Chef Glenn was my source for the bread crumb idea: http://www.backpackingchef.com/dehydrating-meat.html

    Jennifer: I think you are probably starting about the same time as us: July 29 if I can get a walk-up permit the day before (get in line at 4:00 am for the 11:00 distribution). If you follow Muir Trail Ranch's latest advice they say send it 2 weeks in advance via Priority Mail. It may get hot on the way, but once at MTR they keep the buckets in a cool stone building- unless they are quite busy then the overflow goes outside (surrounded by electrified fence to keep bears away).

    I plan to make the "gravel", then vacuum seal and freeze until ready to mail.

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    #2000857
    Bob Gross
    BPL Member

    @b-g-2-2

    Locale: Silicon Valley

    I've never had the nerve to try to dehydrate any meat other than very lean meat.

    Many of us seem to get plenty of saturated fat as it is, so I try to stick with lean meat. Rancid meat doesn't seem very appealing.

    –B.G.–

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    #2000862
    Renais A
    BPL Member

    @renais

    In my experience, if you do not remove the fat before dehydrating, you can end up with three issues later. 1) The fat seems to inhibit the drying process. This is not very surprising since a layer of fat on the meat will block moisture movement out of the meat. 2) I found that meat that was dehydrated with the fat became rancid within a week, and had such a foul smell that it was not edible. 3) Meat that is dehydrated with the fat is much harder to rehydrate. Again, I think this is due to the layer of fat inhibiting the movement of water, this time into the meat.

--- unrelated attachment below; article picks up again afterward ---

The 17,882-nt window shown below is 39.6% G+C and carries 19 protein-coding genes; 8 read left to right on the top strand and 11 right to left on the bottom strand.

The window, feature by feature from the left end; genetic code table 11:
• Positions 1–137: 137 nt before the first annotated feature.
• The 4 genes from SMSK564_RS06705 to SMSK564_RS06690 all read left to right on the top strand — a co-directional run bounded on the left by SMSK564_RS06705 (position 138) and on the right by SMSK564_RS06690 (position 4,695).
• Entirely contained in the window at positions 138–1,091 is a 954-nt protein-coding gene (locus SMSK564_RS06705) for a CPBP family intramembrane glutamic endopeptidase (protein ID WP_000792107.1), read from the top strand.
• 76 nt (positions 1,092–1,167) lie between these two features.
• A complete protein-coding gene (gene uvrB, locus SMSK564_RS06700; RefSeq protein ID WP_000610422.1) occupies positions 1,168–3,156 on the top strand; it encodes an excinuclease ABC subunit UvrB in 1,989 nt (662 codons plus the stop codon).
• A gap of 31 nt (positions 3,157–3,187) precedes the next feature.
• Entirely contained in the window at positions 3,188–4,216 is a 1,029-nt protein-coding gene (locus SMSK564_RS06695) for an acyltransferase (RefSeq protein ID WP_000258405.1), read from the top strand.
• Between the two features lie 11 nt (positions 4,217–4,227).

I brown my meat and then quickly rinse it in hot water. The resulting product dehydrates readily. When I cook hamburger helper with it, I don't even bother to soak it first; it goes in with the cooking water and everything is cooked at once. The resulting product is hard for me to distinguish from that made with fresh meat. Regarding adding bread crumbs: I would consider that very carefully. You would be adding a material that is much more likely to absorb moisture in storage that the meat on its own would. In addition, you are providing an inviting substrate for mold and other interesting things to grow. Dry meat on its own is as attractive a growth medium for bacteria and mold.
    Jim

    #2000874
    Jim W.
    BPL Member

    @jimqpublic

    Locale: So-Cal

    Thank you all for the wise counsel.